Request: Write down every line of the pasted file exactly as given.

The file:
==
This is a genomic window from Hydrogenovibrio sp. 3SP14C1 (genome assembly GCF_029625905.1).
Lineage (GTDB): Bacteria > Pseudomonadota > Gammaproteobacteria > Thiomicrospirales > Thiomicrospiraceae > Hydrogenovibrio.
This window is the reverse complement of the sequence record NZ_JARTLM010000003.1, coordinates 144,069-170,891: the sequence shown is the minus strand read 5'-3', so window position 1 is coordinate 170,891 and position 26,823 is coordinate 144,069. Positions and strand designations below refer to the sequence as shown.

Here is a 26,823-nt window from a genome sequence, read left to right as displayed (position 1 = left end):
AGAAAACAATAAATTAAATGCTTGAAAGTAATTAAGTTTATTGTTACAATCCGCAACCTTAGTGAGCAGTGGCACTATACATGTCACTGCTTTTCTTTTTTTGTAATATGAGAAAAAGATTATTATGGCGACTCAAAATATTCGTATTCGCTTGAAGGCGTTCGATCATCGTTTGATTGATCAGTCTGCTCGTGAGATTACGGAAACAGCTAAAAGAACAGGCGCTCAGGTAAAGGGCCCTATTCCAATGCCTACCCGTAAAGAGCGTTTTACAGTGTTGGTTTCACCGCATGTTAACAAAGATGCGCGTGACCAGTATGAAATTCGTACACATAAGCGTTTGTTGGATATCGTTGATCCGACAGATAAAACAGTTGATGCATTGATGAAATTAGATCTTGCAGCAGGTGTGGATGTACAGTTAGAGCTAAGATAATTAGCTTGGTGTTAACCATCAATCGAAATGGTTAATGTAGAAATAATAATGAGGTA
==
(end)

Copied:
This is a genomic window from Hydrogenovibrio sp. 3SP14C1 (genome assembly GCF_029625905.1).
Lineage (GTDB): Bacteria > Pseudomonadota > Gammaproteobacteria > Thiomicrospirales > Thiomicrospiraceae > Hydrogenovibrio.
This window is the reverse complement of the sequence record NZ_JARTLM010000003.1, coordinates 144,069-170,891: the sequence shown is the minus strand read 5'-3', so window position 1 is coordinate 170,891 and position 26,823 is coordinate 144,069. Positions and strand designations below refer to the sequence as shown.

Here is a 26,823-nt window from a genome sequence, read left to right as displayed (position 1 = left end):
AGAAAACAATAAATTAAATGCTTGAAAGTAATTAAGTTTATTGTTACAATCCGCAACCTTAGTGAGCAGTGGCACTATACATGTCACTGCTTTTCTTTTTTTGTAATATGAGAAAAAGATTATTATGGCGACTCAAAATATTCGTATTCGCTTGAAGGCGTTCGATCATCGTTTGATTGATCAGTCTGCTCGTGAGATTACGGAAACAGCTAAAAGAACAGGCGCTCAGGTAAAGGGCCCTATTCCAATGCCTACCCGTAAAGAGCGTTTTACAGTGTTGGTTTCACCGCATGTTAACAAAGATGCGCGTGACCAGTATGAAATTCGTACACATAAGCGTTTGTTGGATATCGTTGATCCGACAGATAAAACAGTTGATGCATTGATGAAATTAGATCTTGCAGCAGGTGTGGATGTACAGTTAGAGCTAAGATAATTAGCTTGGTGTTAACCATCAATCGAAATGGTTAATGTAGAAATAATAATGAGGTA